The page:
Phage-host interactions are more complicated than most laboratory studies suggest

March 30, 2018, Environmental Molecular Sciences Laboratory
Phage-host Interactions are More Complicated than most Laboratory Studies Suggest
Researchers studied molecular data on phages to discover how the viruses affect environmentally important bacteria in nature. Credit: Environmental Molecular Sciences Laboratory

For years, scientists have experimented with phages—the viruses that infect bacteria—to learn how they change their host. Because such studies are difficult to accomplish in the wild, most have focused on viruses and host cells tailored for laboratory experiments. Now a team of scientists departs from these "optimal" laboratory-suitable viruses to study the molecular response when bacteria and phages interact in nature, where phages do not always encounter the perfect host.

Phage research has helped identify DNA as the hereditary material and described the nature of gene expression in microbes, but studies of interactions are largely limited to laboratory studies featuring optimal infection conditions. Broadening the understanding of how efficiently phages infect a host in nature can help scientists develop better ecosystem models, devise more sustainable biotechnology, and improve human health.

Building on previous research, scientists from The Ohio State University, Pacific Northwest National Laboratory, and EMSL, the Environmental Molecular Sciences Laboratory, studied vast amounts of data on proteins and the messenger RNA molecules associated with them to look at how efficiently two different phages infected similar bacteria. The bacterial strains are common in the environment, and their close relatives are found in soils, water, and humans. They affect nutrient turnover, health, and disease. By taking regular measurements as the infection progressed using the Orbitrap mass spectrometer and next generation sequencers at EMSL, a DOE Office of Science user facility, the team was able to capture all the internal viral and bacterial changes. For the first time, the work identified multiple infection inefficiencies in such interactions—from poorer adsorption at the cell surface to intercellular responses by the host that repressed the phage's ability to take over the host, express its genes, or make its proteins. These inefficiencies suggest phage- interactions in nature are more complicated than traditional studies have shown. Results will help scientists better understand, predict, and enhance the functioning of microbial communities important to industry, agriculture, and .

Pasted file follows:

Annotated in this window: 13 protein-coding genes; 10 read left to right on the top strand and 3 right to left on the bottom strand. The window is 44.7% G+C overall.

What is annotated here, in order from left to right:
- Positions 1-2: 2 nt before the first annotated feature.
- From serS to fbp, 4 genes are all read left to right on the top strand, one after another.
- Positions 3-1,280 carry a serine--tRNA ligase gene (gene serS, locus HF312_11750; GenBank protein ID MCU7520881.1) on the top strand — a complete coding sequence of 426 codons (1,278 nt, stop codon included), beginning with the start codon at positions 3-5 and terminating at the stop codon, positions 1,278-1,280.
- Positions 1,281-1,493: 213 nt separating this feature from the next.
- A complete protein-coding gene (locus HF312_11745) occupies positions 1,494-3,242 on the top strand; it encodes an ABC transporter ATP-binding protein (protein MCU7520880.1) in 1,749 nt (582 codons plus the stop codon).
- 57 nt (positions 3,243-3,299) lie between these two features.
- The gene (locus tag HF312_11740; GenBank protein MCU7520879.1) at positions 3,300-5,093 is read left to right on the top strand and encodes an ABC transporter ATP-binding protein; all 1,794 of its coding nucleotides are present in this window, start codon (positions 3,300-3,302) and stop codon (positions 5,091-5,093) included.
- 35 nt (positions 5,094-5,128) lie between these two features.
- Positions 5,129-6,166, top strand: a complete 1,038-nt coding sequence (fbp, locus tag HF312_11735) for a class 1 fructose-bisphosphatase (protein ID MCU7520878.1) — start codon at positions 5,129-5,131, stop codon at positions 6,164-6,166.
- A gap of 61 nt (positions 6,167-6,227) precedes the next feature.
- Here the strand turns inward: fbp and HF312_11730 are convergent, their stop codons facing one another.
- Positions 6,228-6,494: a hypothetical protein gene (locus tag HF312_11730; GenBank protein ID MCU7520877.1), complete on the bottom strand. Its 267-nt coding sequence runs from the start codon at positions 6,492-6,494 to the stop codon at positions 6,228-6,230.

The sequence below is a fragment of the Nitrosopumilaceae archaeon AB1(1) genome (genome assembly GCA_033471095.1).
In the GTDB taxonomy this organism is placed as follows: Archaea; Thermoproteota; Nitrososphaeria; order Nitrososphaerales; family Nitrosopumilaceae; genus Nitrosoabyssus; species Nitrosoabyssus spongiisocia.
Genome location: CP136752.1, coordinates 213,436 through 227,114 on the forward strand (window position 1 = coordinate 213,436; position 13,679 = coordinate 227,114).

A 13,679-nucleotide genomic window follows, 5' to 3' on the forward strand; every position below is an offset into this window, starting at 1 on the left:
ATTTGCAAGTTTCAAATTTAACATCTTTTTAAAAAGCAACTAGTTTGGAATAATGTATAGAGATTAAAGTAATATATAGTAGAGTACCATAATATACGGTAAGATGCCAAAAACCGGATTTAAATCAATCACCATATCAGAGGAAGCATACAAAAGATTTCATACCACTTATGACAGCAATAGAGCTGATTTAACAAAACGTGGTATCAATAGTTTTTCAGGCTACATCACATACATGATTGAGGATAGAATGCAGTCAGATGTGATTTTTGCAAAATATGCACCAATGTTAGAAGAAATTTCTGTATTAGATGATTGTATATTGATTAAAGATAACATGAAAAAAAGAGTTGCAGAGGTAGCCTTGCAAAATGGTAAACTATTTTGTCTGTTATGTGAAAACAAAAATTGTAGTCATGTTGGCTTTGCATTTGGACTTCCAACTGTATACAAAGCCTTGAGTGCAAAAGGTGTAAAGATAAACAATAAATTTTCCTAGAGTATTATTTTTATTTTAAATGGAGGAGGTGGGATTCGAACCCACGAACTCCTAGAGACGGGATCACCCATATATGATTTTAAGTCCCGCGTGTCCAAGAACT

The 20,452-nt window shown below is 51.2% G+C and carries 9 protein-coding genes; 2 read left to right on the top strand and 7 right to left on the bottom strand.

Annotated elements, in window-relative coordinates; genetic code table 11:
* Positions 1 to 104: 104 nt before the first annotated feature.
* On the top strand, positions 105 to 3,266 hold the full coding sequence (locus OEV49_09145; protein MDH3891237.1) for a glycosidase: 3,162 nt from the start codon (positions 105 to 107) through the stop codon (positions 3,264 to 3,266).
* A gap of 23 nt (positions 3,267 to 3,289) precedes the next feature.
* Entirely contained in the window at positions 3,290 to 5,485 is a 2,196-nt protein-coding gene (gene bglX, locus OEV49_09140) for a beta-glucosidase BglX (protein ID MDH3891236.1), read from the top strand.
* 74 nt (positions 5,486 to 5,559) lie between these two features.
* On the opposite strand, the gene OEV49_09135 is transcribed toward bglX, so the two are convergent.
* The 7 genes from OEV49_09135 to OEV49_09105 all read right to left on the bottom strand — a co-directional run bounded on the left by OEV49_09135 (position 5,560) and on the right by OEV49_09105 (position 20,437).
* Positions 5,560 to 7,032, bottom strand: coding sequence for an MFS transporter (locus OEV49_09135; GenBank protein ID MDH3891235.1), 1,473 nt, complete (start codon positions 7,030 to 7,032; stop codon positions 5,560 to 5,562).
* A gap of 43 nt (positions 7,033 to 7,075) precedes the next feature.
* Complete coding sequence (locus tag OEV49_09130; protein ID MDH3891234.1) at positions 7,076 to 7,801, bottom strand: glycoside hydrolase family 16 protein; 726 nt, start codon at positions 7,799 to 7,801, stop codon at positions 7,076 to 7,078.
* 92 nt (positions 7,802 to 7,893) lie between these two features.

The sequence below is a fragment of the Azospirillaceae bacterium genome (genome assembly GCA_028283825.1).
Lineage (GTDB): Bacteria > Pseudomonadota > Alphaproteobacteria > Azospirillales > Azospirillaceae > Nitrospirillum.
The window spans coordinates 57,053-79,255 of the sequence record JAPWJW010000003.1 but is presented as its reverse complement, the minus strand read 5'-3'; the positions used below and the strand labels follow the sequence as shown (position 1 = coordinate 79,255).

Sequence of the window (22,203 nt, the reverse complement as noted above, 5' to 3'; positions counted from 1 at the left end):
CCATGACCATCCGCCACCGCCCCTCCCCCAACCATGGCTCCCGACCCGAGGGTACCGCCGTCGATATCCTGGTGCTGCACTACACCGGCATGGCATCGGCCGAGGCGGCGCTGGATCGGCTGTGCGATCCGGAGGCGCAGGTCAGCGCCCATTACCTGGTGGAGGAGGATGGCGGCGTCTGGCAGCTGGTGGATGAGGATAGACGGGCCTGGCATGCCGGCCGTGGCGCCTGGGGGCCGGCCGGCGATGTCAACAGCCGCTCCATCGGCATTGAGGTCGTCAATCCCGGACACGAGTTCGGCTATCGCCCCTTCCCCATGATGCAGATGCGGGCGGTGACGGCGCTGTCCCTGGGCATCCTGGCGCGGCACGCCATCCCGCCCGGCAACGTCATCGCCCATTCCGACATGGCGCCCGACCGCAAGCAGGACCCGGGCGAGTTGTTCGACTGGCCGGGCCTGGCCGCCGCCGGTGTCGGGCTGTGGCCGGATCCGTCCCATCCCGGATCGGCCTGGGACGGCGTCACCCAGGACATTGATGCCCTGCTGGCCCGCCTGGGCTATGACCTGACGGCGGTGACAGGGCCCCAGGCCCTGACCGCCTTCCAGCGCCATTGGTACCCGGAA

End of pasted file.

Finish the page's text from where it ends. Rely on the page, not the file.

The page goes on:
Explore further: CRISPR-Cas9 may be a double-edged sword for bacteria

More information: Multiple mechanisms drive phage infection efficiency in nearly-identical hosts. ISEM J. (2018). DOI:org/10.1038/s41396-018-0099-8

Related Stories

CRISPR-Cas9 may be a double-edged sword for bacteria

February 15, 2018

A team of researchers with the Catholic University of America has found evidence that suggests a defense mechanism used by bacteria to ward off phage attacks might also be benefiting the phages. In their paper published on ...

Phages found to use peptide to communicate with one another

January 19, 2017

(Phys.org)—A team of researchers from several institutions in Israel has, for the first time, identified a molecule that phages use to communicate with one another. In their paper published in the journal Nature, the team ...

Viruses that infect bacteria abound in bladder

January 29, 2018

Phages—viruses that infect bacteria—are abundant in the bacteria that inhabit the female bladder. This is good news, because phage could be used as alternative treatment when antibiotics become resistant to pathogenic ...

Workbench for virus design

February 5, 2018

ETH researchers have developed a technology platform that allows them to systematically modify and customise bacteriophages. This technology is a step towards making phage therapies a powerful tool for combating dangerous ...

Recommended for you

High vinculin levels help keep aging fruit fly hearts young

July 17, 2018

Our cells tend to lose their shape as we grow older, contributing to many of the effects we experience as aging. This poses particular problems for the heart, where aging can disrupt the protein network within muscle cells ...

0 comments

Please sign in to add a comment. Registration is free, and takes less than a minute. Read more

Click here to reset your password.
Sign in to get notified via email when new comments are made.